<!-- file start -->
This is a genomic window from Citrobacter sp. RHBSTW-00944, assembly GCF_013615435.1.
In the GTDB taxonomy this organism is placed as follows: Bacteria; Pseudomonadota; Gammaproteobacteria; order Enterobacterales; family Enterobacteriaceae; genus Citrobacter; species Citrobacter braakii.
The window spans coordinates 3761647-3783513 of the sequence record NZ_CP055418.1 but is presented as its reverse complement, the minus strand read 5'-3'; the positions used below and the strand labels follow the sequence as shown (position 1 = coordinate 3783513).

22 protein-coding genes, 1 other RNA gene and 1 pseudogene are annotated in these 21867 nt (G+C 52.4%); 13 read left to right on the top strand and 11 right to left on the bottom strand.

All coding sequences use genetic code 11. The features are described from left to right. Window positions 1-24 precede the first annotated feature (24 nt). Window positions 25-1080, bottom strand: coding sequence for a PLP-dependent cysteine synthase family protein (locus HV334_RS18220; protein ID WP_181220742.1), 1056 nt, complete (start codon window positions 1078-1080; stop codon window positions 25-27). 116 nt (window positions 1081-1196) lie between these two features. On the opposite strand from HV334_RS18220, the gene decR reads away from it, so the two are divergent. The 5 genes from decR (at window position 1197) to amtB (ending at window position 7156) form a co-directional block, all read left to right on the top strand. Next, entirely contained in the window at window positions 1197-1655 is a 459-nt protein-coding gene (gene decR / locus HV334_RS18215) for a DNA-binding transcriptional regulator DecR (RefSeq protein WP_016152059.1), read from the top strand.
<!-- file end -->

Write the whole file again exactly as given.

This is a genomic window from Citrobacter sp. RHBSTW-00944, assembly GCF_013615435.1.
In the GTDB taxonomy this organism is placed as follows: Bacteria; Pseudomonadota; Gammaproteobacteria; order Enterobacterales; family Enterobacteriaceae; genus Citrobacter; species Citrobacter braakii.
The window spans coordinates 3761647-3783513 of the sequence record NZ_CP055418.1 but is presented as its reverse complement, the minus strand read 5'-3'; the positions used below and the strand labels follow the sequence as shown (position 1 = coordinate 3783513).

22 protein-coding genes, 1 other RNA gene and 1 pseudogene are annotated in these 21867 nt (G+C 52.4%); 13 read left to right on the top strand and 11 right to left on the bottom strand.

All coding sequences use genetic code 11. The features are described from left to right. Window positions 1-24 precede the first annotated feature (24 nt). Window positions 25-1080, bottom strand: coding sequence for a PLP-dependent cysteine synthase family protein (locus HV334_RS18220; protein ID WP_181220742.1), 1056 nt, complete (start codon window positions 1078-1080; stop codon window positions 25-27). 116 nt (window positions 1081-1196) lie between these two features. On the opposite strand from HV334_RS18220, the gene decR reads away from it, so the two are divergent. The 5 genes from decR (at window position 1197) to amtB (ending at window position 7156) form a co-directional block, all read left to right on the top strand. Next, entirely contained in the window at window positions 1197-1655 is a 459-nt protein-coding gene (gene decR / locus HV334_RS18215) for a DNA-binding transcriptional regulator DecR (RefSeq protein WP_016152059.1), read from the top strand.